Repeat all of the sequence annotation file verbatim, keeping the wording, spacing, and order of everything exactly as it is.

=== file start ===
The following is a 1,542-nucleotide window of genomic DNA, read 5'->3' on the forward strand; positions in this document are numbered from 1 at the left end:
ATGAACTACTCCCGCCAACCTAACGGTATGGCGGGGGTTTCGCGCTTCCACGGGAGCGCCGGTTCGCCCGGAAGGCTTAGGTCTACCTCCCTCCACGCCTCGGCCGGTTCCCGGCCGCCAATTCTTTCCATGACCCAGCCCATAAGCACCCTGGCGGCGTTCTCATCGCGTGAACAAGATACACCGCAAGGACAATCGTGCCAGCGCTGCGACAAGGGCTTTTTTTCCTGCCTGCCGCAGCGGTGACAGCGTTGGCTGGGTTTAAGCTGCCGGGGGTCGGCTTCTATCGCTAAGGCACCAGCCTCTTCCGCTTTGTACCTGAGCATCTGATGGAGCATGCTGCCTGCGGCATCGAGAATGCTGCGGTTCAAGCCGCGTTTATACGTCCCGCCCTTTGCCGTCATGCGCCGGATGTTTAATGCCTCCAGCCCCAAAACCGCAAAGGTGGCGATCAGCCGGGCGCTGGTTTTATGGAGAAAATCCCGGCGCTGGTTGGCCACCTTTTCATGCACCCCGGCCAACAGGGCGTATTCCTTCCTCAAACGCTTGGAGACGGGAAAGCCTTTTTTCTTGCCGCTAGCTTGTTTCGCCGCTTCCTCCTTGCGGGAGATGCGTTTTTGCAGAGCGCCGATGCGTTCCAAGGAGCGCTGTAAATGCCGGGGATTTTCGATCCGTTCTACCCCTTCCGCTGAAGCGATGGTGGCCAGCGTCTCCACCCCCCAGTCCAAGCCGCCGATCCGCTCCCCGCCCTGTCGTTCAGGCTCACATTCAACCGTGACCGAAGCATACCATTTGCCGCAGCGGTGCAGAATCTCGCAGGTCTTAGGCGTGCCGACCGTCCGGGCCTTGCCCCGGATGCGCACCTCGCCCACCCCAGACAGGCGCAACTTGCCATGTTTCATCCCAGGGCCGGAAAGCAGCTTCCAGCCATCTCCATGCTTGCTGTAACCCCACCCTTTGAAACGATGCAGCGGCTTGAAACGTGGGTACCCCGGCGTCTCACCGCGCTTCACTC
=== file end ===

The following is a 1,542-nucleotide window of genomic DNA, read 5'->3' on the forward strand; positions in this document are numbered from 1 at the left end:
ATGAACTACTCCCGCCAACCTAACGGTATGGCGGGGGTTTCGCGCTTCCACGGGAGCGCCGGTTCGCCCGGAAGGCTTAGGTCTACCTCCCTCCACGCCTCGGCCGGTTCCCGGCCGCCAATTCTTTCCATGACCCAGCCCATAAGCACCCTGGCGGCGTTCTCATCGCGTGAACAAGATACACCGCAAGGACAATCGTGCCAGCGCTGCGACAAGGGCTTTTTTTCCTGCCTGCCGCAGCGGTGACAGCGTTGGCTGGGTTTAAGCTGCCGGGGGTCGGCTTCTATCGCTAAGGCACCAGCCTCTTCCGCTTTGTACCTGAGCATCTGATGGAGCATGCTGCCTGCGGCATCGAGAATGCTGCGGTTCAAGCCGCGTTTATACGTCCCGCCCTTTGCCGTCATGCGCCGGATGTTTAATGCCTCCAGCCCCAAAACCGCAAAGGTGGCGATCAGCCGGGCGCTGGTTTTATGGAGAAAATCCCGGCGCTGGTTGGCCACCTTTTCATGCACCCCGGCCAACAGGGCGTATTCCTTCCTCAAACGCTTGGAGACGGGAAAGCCTTTTTTCTTGCCGCTAGCTTGTTTCGCCGCTTCCTCCTTGCGGGAGATGCGTTTTTGCAGAGCGCCGATGCGTTCCAAGGAGCGCTGTAAATGCCGGGGATTTTCGATCCGTTCTACCCCTTCCGCTGAAGCGATGGTGGCCAGCGTCTCCACCCCCCAGTCCAAGCCGCCGATCCGCTCCCCGCCCTGTCGTTCAGGCTCACATTCAACCGTGACCGAAGCATACCATTTGCCGCAGCGGTGCAGAATCTCGCAGGTCTTAGGCGTGCCGACCGTCCGGGCCTTGCCCCGGATGCGCACCTCGCCCACCCCAGACAGGCGCAACTTGCCATGTTTCATCCCAGGGCCGGAAAGCAGCTTCCAGCCATCTCCATGCTTGCTGTAACCCCACCCTTTGAAACGATGCAGCGGCTTGAAACGTGGGTACCCCGGCGTCTCACCGCGCTTCACTC